Photos by Ong and others
Here are a few more pics from the streets of KL as the Abolish ISA rally was drawing to a close.
The last two were taken this morning. Notice the FRU trucks at Bukit Jalil and the two teenagers, 16 and 13, in handcuffs.
Whatever your estimate of the turnout yesterday, this was easily the largest anti-ISA rally in Malaysian history. A couple of eye-witnesses told me it was bigger than the Bersih rally – which drew some 50,000 people – so that would put the turnout for yesterday’s rally at around 50,000 to 60,000 perhaps.
How times have changed over the last dozen years especially after reformasi was unleashed. In 1997 (before reformasi), a similar protest, held outside the Kamunting Detention Centre to mark the 10th anniversary of the Operation Lalang crackdown, drew only 200 people. Today, they come out in the thousands as more and more people become aware of how obnoxious the ISA is.
Najib and company are sadly mistaken if they think the people will be content with a “review” of the law. One minister even had the gall to suggest that the ISA acronym be changed to something else – as if that would pacify those who oppose the law. They just don’t get it, do they? Detention without a fair trial in open court is unjust – period. Even if they halve the initial interrogation/incommunicado detention period from 60 days to 30 days, there would still be a lot of potential for abuse, whether physical or mental. Ex-ISA detainees have said that some of the worst abuses occurred during the first few weeks of detention.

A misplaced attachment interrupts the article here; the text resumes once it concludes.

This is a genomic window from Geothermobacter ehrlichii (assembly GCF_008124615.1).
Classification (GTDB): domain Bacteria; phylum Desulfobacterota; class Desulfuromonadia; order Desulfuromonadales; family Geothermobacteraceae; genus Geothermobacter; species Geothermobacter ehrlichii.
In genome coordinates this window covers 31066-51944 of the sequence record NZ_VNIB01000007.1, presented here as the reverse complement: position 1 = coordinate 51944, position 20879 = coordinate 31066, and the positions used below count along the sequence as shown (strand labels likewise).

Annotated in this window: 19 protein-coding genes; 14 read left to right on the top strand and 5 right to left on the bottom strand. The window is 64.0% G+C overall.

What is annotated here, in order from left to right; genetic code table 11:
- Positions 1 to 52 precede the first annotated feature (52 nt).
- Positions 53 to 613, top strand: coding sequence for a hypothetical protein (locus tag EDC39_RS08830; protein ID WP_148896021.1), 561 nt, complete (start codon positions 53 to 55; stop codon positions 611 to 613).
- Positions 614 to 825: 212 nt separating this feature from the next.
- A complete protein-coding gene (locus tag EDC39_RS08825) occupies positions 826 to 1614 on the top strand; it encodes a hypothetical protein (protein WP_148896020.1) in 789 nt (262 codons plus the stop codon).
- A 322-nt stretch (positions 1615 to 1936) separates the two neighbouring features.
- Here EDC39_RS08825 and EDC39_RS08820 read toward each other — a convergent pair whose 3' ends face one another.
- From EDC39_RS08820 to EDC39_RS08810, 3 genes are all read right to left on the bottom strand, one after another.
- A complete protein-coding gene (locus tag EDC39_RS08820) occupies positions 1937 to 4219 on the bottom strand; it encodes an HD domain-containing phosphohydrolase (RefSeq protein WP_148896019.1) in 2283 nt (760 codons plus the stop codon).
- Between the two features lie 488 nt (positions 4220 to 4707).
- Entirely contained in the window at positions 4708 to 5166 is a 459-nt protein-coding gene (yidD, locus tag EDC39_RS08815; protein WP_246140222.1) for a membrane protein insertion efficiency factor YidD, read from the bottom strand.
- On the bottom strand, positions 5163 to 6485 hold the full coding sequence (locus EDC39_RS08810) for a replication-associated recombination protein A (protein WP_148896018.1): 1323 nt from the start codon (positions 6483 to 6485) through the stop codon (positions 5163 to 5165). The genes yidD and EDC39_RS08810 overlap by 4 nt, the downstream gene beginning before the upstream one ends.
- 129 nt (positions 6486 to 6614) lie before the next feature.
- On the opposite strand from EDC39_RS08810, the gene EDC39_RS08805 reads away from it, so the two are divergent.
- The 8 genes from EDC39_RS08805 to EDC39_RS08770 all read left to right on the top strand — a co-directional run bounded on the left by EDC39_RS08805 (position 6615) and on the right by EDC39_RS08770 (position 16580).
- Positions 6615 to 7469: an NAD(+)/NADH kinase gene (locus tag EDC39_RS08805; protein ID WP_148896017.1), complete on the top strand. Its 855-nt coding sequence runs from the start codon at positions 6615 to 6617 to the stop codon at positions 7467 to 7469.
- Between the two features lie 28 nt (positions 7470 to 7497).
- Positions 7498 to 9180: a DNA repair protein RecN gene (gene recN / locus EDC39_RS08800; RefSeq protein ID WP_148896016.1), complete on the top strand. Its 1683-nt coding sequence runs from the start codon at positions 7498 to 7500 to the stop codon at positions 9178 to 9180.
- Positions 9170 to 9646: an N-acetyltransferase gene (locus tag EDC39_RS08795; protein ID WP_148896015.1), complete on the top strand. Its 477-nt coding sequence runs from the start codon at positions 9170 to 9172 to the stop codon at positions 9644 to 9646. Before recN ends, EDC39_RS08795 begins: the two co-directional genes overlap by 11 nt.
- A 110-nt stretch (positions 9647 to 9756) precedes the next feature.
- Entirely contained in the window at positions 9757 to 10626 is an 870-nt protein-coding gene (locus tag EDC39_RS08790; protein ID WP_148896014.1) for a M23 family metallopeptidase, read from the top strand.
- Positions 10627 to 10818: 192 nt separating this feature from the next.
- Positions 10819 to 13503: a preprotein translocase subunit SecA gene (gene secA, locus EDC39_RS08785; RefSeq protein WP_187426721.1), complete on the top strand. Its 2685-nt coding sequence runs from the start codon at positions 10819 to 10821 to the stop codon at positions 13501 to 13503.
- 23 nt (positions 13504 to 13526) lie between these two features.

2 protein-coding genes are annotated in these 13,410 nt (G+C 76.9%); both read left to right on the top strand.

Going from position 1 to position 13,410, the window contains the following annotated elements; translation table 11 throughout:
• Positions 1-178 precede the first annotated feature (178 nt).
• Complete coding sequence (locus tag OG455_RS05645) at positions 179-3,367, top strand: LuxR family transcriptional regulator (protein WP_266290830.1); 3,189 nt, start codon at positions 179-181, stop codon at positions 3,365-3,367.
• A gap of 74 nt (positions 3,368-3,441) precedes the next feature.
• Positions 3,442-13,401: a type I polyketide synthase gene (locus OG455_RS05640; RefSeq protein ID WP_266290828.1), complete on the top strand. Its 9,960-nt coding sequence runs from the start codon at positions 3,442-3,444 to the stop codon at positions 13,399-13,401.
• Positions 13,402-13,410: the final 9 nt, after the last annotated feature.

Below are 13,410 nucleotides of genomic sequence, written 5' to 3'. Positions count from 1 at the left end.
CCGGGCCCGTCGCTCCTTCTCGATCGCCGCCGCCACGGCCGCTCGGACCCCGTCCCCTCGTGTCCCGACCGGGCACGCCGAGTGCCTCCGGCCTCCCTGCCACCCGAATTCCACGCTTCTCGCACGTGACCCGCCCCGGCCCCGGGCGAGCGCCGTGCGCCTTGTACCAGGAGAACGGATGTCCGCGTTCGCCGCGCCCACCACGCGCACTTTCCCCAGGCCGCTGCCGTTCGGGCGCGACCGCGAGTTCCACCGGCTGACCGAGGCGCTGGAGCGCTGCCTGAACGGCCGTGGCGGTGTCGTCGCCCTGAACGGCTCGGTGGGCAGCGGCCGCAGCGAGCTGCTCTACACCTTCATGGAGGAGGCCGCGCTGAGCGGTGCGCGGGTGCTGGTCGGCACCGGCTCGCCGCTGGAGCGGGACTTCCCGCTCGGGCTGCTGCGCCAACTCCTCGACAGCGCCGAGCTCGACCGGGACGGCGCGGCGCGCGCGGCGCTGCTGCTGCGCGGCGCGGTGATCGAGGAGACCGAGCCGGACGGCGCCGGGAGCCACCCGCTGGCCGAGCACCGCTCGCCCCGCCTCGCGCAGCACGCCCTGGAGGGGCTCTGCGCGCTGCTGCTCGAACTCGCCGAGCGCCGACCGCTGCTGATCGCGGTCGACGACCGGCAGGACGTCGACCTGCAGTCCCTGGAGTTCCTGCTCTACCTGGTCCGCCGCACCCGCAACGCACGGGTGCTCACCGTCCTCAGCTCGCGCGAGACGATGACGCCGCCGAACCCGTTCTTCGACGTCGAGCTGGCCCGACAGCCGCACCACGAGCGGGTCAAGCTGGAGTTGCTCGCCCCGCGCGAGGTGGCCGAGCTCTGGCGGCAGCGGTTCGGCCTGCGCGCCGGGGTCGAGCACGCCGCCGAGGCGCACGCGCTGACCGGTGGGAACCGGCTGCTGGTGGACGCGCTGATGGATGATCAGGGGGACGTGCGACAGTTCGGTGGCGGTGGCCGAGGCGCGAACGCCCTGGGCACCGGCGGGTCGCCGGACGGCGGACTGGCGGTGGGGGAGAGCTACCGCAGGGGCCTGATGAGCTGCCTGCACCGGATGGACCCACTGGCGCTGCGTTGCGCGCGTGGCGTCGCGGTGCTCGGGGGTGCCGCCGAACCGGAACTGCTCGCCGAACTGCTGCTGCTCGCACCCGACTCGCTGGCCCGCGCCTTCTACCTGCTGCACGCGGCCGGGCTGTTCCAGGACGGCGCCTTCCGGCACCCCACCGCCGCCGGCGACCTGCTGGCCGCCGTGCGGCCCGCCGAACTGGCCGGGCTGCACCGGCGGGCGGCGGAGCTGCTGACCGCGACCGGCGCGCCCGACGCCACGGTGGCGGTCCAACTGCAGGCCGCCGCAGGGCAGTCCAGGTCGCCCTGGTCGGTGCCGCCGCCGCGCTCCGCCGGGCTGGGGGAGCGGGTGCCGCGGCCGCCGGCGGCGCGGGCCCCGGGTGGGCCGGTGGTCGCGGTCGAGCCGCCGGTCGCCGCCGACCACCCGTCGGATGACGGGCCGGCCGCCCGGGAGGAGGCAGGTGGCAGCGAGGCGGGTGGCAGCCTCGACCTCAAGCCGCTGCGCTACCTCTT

This was the result of a poll carried out on this blog in May:
The Sunday Star, the self-proclaimed people’s paper, studiously avoided any mention of the turnout at the pro-ISA rally. That’s not surprising because hardly anyone turned up for that one.
Some of those following the ‘live’ coverage on this blog yesterday accurately predicted how the mainstream media would report the rally in the papers today – the focus being on the chaos created, how businesses were hurt (actually coffee shops and other restaurants that were open did quite well) and the inconvenience to the public. It was all so predictable.
Much of this chaos could have been avoided if the police had facilitated the crowds and acted with restraint. Instead, Malaysia made global headlines for the wrong reasons. But then again, many around the world must have marvelled at the brave Malaysians who had peacefully come out in their thousands to express their revulsion over the ISA.